Many were surprised when heavyweight Hughie Fury (cousin of Tyson) signed a multi fight deal with Matchroom Boxing last week mainly due to the boxing/boxing stable politics of recent times. And pretty much everyone was surprised when it was announced that Fury wouldn’t bother with a warm up fight and instead jump into a war with Alexander Povetkin on the undercard of Lomachenko/Campbell on August 31st at The 02.
Though when looking back at Fury’s career so far it shouldn’t be too much shock that he has taken on this hefty challenge so early in his Matchroom Boxing deal. At the age of just twenty four Fury has already faced (and tested) former world champ Joseph Parker as well as taking on Bulgarian Kubrat Pulev in his own back yard, something that no other top heavyweight of current times has fancied doing. Despite losing both of these step ups, it’s admirable that Fury was willing to take on such testing fights at all. And once again he will be throwing caution to the wind by stepping into the ring with a man who too long ago was arguably one of the top three heavyweights on the planet.
As despite his defeat to Anthony Joshua back in September 2018, Alexander Potevkin remains one of the most feared men in the division, even at the age of thirty nine. He rocked Joshua early in their fight and exposed weaknesses that Andy Ruiz Jr would later go on to mercilessly rip through. So it’s a bold step for Hughie Fury to take on Povetkin when many would have expected him to take on a far lesser opponent in his next fight. Instead though he is rolling the dice once again and if Fury lands a six, or indeed a perfect shot he will instantly propel himself into the limelight and into the upper ranks of what is now a truly stacked division.
A division that again found in the spotlight for the wrong reasons recently after an alleged positive test of Dillian Whyte’s pre-fight drug test with the UKAD (UK Anti-Doping) for his recent points victory over Oscar Rivas. Reports from the likes of long time boxing analyst and writer Thomas Hauser claimed that Whyte had failed the test but was cleared to fight in any case. Since then more details have emerged, including the fact that Whyte was indeed cleared to fight on the day of the fight by an hearing arranged by the British Board of Boxing. Alongside this is the disturbing fact that, due to legal reasons, Oscar Rivas and his team were not notified of any of this and were oblivious to Whyte’s issues going into the fight.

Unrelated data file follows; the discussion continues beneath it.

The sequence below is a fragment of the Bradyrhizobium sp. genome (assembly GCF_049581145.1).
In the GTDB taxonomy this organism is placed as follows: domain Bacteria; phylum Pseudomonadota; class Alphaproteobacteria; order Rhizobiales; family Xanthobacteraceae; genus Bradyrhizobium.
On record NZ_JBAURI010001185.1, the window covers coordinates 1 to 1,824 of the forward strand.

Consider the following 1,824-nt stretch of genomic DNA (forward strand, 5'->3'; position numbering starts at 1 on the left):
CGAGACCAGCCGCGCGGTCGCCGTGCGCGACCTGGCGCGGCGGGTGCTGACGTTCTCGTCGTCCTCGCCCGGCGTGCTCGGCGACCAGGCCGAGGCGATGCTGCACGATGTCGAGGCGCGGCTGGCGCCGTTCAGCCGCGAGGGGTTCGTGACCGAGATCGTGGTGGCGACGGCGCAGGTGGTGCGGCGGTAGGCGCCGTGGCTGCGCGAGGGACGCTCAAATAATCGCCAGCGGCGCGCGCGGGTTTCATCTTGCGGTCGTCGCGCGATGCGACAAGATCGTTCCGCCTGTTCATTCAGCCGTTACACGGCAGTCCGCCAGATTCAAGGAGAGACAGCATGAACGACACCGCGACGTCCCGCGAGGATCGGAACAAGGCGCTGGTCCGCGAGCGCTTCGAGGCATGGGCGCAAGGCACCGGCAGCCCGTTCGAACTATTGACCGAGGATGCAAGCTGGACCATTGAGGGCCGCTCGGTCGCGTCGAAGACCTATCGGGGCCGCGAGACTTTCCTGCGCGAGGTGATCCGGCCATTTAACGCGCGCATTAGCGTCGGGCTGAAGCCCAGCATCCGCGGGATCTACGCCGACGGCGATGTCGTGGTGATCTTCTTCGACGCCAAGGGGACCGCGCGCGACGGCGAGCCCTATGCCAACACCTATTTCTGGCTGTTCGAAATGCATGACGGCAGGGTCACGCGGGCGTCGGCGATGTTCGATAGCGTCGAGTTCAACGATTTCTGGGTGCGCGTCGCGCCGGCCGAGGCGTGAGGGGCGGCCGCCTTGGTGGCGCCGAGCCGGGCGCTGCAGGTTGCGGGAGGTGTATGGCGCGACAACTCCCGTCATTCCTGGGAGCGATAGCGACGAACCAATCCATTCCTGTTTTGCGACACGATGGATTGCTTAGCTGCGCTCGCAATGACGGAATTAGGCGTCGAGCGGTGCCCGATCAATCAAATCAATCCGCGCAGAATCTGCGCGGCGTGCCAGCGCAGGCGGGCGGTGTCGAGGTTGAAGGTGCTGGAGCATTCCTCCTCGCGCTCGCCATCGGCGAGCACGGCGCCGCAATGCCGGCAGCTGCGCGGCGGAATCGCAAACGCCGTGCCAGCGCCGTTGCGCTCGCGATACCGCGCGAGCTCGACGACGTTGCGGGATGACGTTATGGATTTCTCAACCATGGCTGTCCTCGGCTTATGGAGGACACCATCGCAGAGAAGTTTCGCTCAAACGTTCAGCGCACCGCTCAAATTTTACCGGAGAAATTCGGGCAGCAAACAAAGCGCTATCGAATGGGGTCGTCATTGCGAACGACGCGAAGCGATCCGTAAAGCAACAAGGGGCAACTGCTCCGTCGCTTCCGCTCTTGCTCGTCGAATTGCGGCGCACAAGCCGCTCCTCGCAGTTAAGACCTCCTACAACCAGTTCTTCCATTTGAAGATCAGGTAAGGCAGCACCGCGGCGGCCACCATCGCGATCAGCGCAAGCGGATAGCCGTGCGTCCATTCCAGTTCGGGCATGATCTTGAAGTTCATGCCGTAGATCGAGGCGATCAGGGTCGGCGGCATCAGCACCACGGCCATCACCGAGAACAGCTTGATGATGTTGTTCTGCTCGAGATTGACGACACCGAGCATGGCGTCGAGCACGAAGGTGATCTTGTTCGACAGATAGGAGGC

Details of Whyte’s pre-fight hearing remain misty though perhaps the fact that Whyte was cleared to fight by an independently put together board of experts should count for something significant in his favour. Along with the fact that he passed his two, voluntary and independently paid for, VADA (Voluntary Anti Doping Association) tests just days before the bout. Something that few fighters outside the elite level bother to put themselves through (including basically none on the other side of the pond where two fighters recently tragically lost their lives due to injuries sustained in the ring.)
In a brief and official statement, Whyte has since come out to rubbish the reports stating he won the fight ‘fair and square’ yet said he couldn’t comment further due to legal reasons, so clearly more facts will emerge as time as goes on. However Whyte, if he is indeed completely innocent, will be eager to clear his name quickly as having already failed a test early in his career is already being branded by some casual fans as a cheat due the murkiness around the whole affair. The WBC, who in all honesty don’t seem to particularly have Whyte’s best interests at heart, have already inexplicably provisionally suspended his interim world champion and mandatory challenger status. Despite the fact that Whyte passed his VADA tests which the WBC use as their performance enhancing drugs or PED testing agency for all fighters.
Whether you think the WBC’s continued rough treatment of Whyte is unjust or not, the Brixton based fighter has much more pressing matters to attend to than mandatory statuses and the like. In a culture that seems to take social media articles or interviews as actual fact, Whyte will unfortunately be viewed by many as guilty until proven innocent not the other way around. Dreams of fights in for the WBC belt versus the likes of Wilder and Fury are now unfortunately off way in the distance. Instead in the forefront of Dillian Whyte’s future is the process of clearing his name with UKAD, which Tyson Fury will tell him might take a lot longer than he wishes it to.
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